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Gardarsdóttir: Iceland not afraid

"There is more expectation this time," midfielder Edda Gardarsdóttir told UEFA.com as Iceland prepare for a second UEFA Women's EURO finals appearance in Sweden in July.

Edda Gardarsdóttir is hopeful of an improved Iceland showing
Edda Gardarsdóttir is hopeful of an improved Iceland showing ©Sportsfile

Four years on from debuting at UEFA Women's EURO 2009 – the Nordic nation's first participation in any senior final tournament – Iceland will compete at the 2013 female finals in Sweden in July, knowing they are no longer inexperienced newcomers.

Iceland narrowly lost their three fixtures against France, Norway and Germany in Finland last time and their squad will be little changed when they feature in Sweden, having beaten Ukraine 3-2 home and away to qualify via the play-offs. Midfielder Edda Gardarsdóttir is one of those 2009 veterans ready to go again in the summer.

"There is more expectation on us this time – [qualifying in] 2009 was more of a surprise, I think, for Iceland as a country," she told UEFA.com. "There's definitely more pressure on us this time to get better results. Not just from the country, but also from us as players, as a team.

"I think the difference between the team now and the team then is that coming into a final tournament we had never played games under that much pressure and didn't know what to expect. This time, we have more players who have played at a high level for a longer period of time and who have had to play games in a do-or-die situation. I think we can learn that from 2009, that we can stay calm on the ball, we don't have to play aggressively. We don't have to be afraid of playing our game."

Just as in Finland, Iceland are in Group B in Sweden – and once more Germany and Norway await, with the Netherlands making up the section. Gardarsdóttir is, of course, most wary of the holders, whom Iceland will face on 14 July, the day before her 34th birthday.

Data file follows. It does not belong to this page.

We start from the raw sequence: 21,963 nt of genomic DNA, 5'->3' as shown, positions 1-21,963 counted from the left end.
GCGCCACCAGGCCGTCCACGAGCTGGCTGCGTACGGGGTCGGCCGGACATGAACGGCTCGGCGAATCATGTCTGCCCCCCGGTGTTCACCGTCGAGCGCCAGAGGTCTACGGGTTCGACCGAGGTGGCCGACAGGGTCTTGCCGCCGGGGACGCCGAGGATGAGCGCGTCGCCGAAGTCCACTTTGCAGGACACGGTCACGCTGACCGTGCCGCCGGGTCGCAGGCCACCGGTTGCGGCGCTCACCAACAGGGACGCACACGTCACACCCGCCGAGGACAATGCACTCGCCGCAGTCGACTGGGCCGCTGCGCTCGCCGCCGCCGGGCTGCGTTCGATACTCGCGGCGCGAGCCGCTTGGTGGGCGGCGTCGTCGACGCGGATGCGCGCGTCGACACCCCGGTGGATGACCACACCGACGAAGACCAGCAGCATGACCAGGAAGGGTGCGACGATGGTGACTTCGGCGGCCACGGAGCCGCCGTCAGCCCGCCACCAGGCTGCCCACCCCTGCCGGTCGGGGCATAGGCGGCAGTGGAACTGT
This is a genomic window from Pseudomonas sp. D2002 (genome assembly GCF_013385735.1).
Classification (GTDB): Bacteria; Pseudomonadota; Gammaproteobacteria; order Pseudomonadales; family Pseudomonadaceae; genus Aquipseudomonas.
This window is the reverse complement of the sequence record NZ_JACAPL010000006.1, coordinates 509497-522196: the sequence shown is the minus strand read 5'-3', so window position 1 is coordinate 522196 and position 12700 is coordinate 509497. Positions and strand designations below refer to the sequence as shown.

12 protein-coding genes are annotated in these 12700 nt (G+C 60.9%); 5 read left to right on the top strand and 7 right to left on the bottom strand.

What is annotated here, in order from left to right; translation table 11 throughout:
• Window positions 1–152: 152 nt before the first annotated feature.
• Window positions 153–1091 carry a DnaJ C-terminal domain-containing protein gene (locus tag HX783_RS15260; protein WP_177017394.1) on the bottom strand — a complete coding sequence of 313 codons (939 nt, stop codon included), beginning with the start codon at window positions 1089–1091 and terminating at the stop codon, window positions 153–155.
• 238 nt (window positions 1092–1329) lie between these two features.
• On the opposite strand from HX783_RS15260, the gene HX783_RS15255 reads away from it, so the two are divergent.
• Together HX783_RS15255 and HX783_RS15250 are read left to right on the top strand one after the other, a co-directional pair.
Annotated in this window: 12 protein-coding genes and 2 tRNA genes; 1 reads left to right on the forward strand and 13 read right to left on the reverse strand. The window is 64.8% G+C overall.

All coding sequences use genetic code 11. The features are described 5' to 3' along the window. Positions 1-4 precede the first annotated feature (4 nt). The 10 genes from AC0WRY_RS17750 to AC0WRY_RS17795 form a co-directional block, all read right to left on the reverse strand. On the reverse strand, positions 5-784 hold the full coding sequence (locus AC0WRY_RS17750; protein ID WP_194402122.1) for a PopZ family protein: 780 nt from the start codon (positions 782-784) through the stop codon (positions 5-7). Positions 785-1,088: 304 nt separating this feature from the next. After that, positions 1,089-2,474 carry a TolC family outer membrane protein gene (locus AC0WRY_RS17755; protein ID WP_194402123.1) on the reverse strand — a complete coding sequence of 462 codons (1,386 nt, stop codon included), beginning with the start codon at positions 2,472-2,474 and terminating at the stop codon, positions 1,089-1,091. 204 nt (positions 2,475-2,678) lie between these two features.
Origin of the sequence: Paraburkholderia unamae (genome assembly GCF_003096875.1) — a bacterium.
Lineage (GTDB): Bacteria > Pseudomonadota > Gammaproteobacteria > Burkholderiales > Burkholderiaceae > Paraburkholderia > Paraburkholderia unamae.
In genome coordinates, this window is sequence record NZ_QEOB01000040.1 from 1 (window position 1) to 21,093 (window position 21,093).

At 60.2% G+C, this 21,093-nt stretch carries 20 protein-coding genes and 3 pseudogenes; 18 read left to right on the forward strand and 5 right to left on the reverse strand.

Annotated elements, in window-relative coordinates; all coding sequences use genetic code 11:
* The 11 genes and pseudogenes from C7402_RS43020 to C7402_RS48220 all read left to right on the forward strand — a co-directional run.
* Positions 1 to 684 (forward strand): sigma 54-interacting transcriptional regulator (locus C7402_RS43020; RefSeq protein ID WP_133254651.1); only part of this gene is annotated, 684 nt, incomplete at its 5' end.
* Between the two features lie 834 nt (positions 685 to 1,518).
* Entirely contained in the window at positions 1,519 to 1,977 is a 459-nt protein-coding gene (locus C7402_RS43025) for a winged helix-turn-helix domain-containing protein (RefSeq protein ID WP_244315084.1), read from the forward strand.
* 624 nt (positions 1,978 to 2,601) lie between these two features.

"Nobody wants to meet the German machine," she said. "In 2009, we had a rough game against them [losing 1-0] where we just defended our own penalty box, and it was just a war out there. I think we'll play better football when we meet them again, and wouldn't be so intimidated by their tradition and amazing skill. On a good day, we can beat any team, and our coach and staff are really good at analysing things, getting the tactics right; they prepare us in the best possible way before every game."

Sweden will be familiar territory for Gardarsdóttir, who has spent the last four years with KIF Örebro DFF in the Damallsvenskan, where much of the Iceland squad are based. "The Swedish women's league is a really high standard, and the tempo of the games and the quality of the players this year has been the highest I've experienced in my career," she said.

"Having so many key players at such a high level, that's absolutely terrific for us as a national team, to be able to develop our players, and play against the strongest opponents possible every week. That has affected our game and our understanding of how we want to play as individuals and as a team, in a good way."

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